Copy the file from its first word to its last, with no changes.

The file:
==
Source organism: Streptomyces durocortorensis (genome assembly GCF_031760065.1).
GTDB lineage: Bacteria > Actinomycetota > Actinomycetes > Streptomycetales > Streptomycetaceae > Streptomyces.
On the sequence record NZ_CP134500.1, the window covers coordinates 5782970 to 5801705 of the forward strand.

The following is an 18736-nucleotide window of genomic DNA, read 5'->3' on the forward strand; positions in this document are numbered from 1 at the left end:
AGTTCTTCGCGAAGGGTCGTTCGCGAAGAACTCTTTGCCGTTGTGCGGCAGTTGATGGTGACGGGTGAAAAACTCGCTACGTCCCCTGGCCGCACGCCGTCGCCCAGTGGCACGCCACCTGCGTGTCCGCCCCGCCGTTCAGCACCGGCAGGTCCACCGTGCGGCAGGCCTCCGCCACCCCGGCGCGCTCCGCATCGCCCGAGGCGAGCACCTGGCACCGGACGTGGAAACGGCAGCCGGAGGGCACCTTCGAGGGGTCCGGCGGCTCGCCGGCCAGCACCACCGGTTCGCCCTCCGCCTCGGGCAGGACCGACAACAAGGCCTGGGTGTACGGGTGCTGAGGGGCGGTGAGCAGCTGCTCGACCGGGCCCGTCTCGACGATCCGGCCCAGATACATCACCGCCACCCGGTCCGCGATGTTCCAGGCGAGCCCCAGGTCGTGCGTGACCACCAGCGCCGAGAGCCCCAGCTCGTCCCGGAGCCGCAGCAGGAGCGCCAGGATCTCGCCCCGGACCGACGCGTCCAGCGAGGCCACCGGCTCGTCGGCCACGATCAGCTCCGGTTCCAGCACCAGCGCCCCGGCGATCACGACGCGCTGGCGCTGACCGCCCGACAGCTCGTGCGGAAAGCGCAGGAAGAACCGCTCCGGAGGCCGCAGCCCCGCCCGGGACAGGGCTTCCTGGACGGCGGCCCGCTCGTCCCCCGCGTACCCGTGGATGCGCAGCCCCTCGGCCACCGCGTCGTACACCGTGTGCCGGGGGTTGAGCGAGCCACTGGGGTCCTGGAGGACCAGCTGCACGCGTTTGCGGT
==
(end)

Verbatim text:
Source organism: Streptomyces durocortorensis (genome assembly GCF_031760065.1).
GTDB lineage: Bacteria > Actinomycetota > Actinomycetes > Streptomycetales > Streptomycetaceae > Streptomyces.
On the sequence record NZ_CP134500.1, the window covers coordinates 5782970 to 5801705 of the forward strand.

The following is an 18736-nucleotide window of genomic DNA, read 5'->3' on the forward strand; positions in this document are numbered from 1 at the left end:
AGTTCTTCGCGAAGGGTCGTTCGCGAAGAACTCTTTGCCGTTGTGCGGCAGTTGATGGTGACGGGTGAAAAACTCGCTACGTCCCCTGGCCGCACGCCGTCGCCCAGTGGCACGCCACCTGCGTGTCCGCCCCGCCGTTCAGCACCGGCAGGTCCACCGTGCGGCAGGCCTCCGCCACCCCGGCGCGCTCCGCATCGCCCGAGGCGAGCACCTGGCACCGGACGTGGAAACGGCAGCCGGAGGGCACCTTCGAGGGGTCCGGCGGCTCGCCGGCCAGCACCACCGGTTCGCCCTCCGCCTCGGGCAGGACCGACAACAAGGCCTGGGTGTACGGGTGCTGAGGGGCGGTGAGCAGCTGCTCGACCGGGCCCGTCTCGACGATCCGGCCCAGATACATCACCGCCACCCGGTCCGCGATGTTCCAGGCGAGCCCCAGGTCGTGCGTGACCACCAGCGCCGAGAGCCCCAGCTCGTCCCGGAGCCGCAGCAGGAGCGCCAGGATCTCGCCCCGGACCGACGCGTCCAGCGAGGCCACCGGCTCGTCGGCCACGATCAGCTCCGGTTCCAGCACCAGCGCCCCGGCGATCACGACGCGCTGGCGCTGACCGCCCGACAGCTCGTGCGGAAAGCGCAGGAAGAACCGCTCCGGAGGCCGCAGCCCCGCCCGGGACAGGGCTTCCTGGACGGCGGCCCGCTCGTCCCCCGCGTACCCGTGGATGCGCAGCCCCTCGGCCACCGCGTCGTACACCGTGTGCCGGGGGTTGAGCGAGCCACTGGGGTCCTGGAGGACCAGCTGCACGCGTTTGCGGT